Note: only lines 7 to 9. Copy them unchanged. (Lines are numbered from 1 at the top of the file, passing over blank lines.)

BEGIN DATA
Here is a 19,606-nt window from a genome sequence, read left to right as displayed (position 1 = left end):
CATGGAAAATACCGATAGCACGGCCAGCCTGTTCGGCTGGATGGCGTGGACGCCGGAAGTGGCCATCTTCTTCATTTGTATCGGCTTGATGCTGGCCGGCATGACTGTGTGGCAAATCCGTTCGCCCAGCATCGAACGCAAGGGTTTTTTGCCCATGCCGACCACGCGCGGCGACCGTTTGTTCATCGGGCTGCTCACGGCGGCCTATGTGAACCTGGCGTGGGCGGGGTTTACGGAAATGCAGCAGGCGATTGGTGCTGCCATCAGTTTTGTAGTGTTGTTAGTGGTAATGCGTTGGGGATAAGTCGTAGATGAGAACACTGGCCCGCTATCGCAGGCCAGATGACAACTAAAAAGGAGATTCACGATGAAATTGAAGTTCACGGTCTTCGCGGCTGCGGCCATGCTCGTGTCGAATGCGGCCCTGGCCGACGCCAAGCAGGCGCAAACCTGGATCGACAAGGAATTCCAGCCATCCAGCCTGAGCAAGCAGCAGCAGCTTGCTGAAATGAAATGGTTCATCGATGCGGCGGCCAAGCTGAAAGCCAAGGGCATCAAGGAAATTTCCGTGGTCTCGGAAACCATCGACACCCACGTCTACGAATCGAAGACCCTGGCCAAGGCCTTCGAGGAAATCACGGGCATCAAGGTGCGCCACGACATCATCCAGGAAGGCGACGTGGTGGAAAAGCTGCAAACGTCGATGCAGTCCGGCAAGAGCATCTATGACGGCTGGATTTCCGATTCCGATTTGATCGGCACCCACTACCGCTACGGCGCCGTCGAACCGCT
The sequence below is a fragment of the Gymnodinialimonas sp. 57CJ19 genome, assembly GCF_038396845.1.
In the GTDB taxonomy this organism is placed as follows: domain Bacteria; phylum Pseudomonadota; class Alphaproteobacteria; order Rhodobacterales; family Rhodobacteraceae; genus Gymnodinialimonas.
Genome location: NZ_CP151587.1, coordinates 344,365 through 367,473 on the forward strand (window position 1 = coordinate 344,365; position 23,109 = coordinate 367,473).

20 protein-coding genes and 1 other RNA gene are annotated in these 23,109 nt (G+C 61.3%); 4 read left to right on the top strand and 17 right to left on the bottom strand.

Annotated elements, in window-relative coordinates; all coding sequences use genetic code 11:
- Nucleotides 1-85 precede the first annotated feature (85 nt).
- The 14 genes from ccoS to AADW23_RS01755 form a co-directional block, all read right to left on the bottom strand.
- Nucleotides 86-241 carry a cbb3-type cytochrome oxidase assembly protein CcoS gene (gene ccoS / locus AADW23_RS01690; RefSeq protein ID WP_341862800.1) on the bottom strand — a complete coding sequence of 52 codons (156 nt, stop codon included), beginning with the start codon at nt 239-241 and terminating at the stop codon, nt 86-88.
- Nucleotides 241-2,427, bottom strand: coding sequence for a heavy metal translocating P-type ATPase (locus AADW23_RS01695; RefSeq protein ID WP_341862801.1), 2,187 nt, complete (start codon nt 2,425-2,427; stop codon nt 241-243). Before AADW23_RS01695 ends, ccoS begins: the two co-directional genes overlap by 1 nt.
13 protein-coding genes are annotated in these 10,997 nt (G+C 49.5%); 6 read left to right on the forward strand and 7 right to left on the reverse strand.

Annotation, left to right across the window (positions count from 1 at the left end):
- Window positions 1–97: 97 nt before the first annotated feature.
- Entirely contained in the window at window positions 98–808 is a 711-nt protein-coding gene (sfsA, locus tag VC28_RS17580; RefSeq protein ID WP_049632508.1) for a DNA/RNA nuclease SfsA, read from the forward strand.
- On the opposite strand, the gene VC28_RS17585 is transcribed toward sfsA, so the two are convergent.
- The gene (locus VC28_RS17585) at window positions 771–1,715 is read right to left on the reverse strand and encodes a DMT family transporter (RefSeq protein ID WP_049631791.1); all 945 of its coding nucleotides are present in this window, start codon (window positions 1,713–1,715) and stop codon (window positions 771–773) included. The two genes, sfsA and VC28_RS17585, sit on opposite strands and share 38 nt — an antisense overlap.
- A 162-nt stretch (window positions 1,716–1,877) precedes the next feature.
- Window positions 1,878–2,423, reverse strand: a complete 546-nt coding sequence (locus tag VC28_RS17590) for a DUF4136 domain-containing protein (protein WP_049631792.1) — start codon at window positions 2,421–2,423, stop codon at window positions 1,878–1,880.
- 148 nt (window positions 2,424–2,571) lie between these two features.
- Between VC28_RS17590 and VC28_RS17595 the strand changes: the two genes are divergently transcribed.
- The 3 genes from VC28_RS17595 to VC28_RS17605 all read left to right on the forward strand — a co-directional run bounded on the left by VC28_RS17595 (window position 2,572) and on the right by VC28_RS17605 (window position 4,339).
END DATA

Annotated elements, in window-relative coordinates; all coding sequences use genetic code 11:
- Nucleotides 1-85 precede the first annotated feature (85 nt).
- The 14 genes from ccoS to AADW23_RS01755 form a co-directional block, all read right to left on the bottom strand.